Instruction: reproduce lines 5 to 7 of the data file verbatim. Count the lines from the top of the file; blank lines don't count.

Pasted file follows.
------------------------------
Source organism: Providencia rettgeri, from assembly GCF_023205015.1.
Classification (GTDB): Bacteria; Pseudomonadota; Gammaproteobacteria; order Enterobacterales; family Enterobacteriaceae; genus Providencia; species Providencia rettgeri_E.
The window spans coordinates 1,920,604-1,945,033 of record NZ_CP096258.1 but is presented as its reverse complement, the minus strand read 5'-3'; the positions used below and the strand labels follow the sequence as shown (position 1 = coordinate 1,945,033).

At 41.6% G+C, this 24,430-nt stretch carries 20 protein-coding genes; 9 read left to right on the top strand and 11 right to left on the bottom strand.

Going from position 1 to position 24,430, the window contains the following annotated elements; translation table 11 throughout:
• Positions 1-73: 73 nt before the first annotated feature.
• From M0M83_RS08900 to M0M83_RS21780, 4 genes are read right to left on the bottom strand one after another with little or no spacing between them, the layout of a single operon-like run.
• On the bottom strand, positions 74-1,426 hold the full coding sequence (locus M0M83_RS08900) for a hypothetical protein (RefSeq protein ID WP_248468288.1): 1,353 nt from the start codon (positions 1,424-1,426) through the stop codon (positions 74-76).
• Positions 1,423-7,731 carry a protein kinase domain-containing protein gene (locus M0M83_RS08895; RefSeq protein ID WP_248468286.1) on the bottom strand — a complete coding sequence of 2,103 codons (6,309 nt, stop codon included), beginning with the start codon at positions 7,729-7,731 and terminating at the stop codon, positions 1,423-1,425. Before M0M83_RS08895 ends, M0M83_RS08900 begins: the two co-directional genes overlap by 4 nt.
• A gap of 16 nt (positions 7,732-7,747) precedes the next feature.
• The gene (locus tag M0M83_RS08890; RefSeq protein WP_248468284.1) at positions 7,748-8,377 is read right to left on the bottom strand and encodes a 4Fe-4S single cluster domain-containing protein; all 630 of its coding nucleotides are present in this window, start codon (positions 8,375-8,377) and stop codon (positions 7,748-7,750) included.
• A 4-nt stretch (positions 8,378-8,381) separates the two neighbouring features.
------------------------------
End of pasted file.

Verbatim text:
Going from position 1 to position 24,430, the window contains the following annotated elements; translation table 11 throughout:
• Positions 1-73: 73 nt before the first annotated feature.
• From M0M83_RS08900 to M0M83_RS21780, 4 genes are read right to left on the bottom strand one after another with little or no spacing between them, the layout of a single operon-like run.